As a former public sector worker myself for 17 years, I know what it is like to cross a picket line. I enjoyed questioning union greats, including Len McCluskey. Today those on the Conservative Benches have been called Dickensian, Stalinist and draconian, but many of us firmly believe that trade unions are valuable institutions in British society. It is vital that they represent accurately the views of their members. This Bill aims to ensure that hard-working people are not disrupted by under-supported strike action, but it is the human rights considerations that run through the Bill that have been of particular interest to me.

The rights of workers to make their voices heard are, of course, important, and striking is an important last resort. We recognise that it is part of the armoury of trade union law. Article 11 of the European convention on human rights provides to everyone

“the right to freedom of peaceful assembly and to freedom of association with others, including the right to form and to join trade unions for the protection of his interests”.

It is, however, important to recognise that article 11 is a qualified right.

Ian Lavery: Is the hon. Lady aware of the letter that the Prime Minister sent to Ministers only days ago—it was sneaked out—on the change to the ministerial code, informing Ministers that they can now ignore international law? Does that have anything to do with this issue?

Victoria Prentis: I am not aware of that letter, although I am aware that there is a debate on the issue. I am talking about the European convention on human rights. There is no proposal from the Government to renege on that at any time in the future, as far as I am aware.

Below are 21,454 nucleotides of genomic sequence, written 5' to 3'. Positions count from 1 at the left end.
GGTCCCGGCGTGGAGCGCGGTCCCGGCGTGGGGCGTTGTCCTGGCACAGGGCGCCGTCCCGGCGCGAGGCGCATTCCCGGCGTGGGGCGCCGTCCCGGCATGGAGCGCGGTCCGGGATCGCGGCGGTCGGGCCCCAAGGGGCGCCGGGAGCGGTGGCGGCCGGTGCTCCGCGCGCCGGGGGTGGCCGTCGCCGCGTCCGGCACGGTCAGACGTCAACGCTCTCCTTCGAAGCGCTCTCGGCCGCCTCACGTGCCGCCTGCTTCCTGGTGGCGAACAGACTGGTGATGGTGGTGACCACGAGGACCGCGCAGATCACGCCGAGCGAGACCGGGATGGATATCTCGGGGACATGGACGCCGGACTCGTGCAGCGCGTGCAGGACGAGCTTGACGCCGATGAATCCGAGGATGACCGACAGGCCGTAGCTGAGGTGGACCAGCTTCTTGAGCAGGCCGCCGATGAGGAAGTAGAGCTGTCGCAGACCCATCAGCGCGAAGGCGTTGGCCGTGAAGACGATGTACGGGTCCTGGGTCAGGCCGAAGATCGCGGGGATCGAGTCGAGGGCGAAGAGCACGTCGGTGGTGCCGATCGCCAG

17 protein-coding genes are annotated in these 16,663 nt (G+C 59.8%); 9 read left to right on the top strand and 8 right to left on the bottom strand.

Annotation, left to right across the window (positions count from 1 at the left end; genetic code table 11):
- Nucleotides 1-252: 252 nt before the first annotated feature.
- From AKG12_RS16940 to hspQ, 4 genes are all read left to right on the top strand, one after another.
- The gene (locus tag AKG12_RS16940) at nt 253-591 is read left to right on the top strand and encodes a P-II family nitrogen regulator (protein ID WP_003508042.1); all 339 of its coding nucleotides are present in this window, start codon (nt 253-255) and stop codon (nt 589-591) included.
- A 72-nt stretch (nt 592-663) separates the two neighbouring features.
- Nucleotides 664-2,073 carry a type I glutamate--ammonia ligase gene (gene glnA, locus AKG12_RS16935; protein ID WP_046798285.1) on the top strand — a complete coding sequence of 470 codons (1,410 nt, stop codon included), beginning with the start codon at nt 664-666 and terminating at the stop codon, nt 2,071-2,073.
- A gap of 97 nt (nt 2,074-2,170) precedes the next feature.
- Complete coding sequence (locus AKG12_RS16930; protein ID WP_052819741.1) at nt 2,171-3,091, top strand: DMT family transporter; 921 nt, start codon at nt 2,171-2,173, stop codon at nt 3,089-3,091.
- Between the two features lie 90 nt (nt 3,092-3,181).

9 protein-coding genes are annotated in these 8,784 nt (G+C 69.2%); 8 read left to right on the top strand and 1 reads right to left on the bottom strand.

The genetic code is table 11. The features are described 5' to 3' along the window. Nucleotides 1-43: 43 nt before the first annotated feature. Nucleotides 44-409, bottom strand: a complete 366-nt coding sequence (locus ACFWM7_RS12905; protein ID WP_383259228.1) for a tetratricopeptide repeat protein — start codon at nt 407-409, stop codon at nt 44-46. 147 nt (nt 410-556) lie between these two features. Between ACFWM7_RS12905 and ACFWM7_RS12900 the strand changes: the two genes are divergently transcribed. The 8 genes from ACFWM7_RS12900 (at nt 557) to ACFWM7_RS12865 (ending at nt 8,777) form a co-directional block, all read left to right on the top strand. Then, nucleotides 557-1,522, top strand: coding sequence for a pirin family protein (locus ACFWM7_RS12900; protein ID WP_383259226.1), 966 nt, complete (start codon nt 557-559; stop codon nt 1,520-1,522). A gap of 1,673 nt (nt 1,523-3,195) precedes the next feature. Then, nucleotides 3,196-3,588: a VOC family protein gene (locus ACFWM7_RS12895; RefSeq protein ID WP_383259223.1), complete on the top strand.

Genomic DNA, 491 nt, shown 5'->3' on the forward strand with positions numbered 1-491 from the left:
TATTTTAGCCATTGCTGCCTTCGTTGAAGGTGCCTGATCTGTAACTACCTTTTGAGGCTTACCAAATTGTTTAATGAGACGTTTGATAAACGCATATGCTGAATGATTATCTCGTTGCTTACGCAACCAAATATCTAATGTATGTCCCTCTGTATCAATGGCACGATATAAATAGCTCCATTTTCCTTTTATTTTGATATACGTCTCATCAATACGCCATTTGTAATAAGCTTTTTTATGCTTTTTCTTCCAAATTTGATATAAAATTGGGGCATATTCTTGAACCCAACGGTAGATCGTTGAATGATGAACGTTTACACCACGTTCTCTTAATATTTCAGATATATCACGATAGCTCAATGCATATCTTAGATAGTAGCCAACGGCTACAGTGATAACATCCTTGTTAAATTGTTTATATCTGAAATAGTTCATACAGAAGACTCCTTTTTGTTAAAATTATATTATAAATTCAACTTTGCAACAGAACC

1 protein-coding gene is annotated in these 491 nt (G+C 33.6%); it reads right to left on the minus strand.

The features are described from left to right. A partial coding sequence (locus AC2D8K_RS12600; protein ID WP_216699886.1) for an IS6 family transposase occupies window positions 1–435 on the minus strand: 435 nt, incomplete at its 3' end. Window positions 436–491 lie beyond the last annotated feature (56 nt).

Imran Hussain (Bradford East) (Lab): The hon. Lady talks a great deal about human rights and the European convention. Can she help me by telling me where article 11 talks about armbands and letters of authority?

Victoria Prentis: I would like, with your leave, Mr Deputy Speaker, to finish my point and come on to armbands later.

Article 11 allows for proportionate restrictions on the exercise of—[Interruption.] I am referring to article 11(2), which states:

“No restrictions shall be placed on the exercise of these rights other than such as are prescribed by law and are necessary in a democratic society”.

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The European Court of Human Rights has repeatedly acknowledged, as recently as last year, that it is legitimate under article 11 for the Government to legislate to impose conditions on the right to strike where there is evidence that that is justified.

The Court has also acknowledged that the Government have a wide margin of appreciation in deciding how to legislate. Clause 9, as we have heard, introduces a set of requirements on the supervision of picketing, following some sensible concessions that were made by the Minister following the consultation period. The picket supervisor will have to wear a badge, armband or other item to ensure that they are easy to identify. This is hardly onerous.

Jo Stevens: The hon. Lady referred to article 11(2), which sets out the circumstances in which the right of freedom of association can be interfered with, including the protection of national security and the prevention of serious crime. All we have heard Conservative Members talk about is the “temporary inconvenience” that strikes cause. I am afraid that that is not listed in article 11(2).

Victoria Prentis: I do not believe that the wearing of a badge or armband, or some other means of identification, is onerous in the way that the hon. Lady suggests. In fact, it is something that unions widely do already as part of the code on picketing, which actually says that everybody should wear an armband.